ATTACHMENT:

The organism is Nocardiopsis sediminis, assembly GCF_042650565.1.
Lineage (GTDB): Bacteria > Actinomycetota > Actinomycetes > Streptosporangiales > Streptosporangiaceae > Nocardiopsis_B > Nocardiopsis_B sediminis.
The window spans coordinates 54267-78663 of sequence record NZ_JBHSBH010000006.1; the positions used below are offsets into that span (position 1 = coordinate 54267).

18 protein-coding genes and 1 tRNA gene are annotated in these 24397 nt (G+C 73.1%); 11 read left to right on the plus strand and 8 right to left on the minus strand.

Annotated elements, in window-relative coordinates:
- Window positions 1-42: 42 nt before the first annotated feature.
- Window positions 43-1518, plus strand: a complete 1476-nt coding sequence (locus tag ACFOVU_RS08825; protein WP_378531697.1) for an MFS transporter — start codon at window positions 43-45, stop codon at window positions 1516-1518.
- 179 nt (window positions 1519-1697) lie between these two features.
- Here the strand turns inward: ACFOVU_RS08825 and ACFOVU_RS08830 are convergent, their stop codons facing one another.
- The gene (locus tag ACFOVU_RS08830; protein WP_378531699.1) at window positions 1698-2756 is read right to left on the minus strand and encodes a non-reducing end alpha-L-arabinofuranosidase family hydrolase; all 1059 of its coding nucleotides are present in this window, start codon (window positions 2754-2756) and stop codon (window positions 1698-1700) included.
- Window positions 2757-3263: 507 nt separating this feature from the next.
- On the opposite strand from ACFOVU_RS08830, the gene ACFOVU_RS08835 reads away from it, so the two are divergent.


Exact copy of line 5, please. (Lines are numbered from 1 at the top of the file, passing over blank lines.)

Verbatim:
Annotated elements, in window-relative coordinates: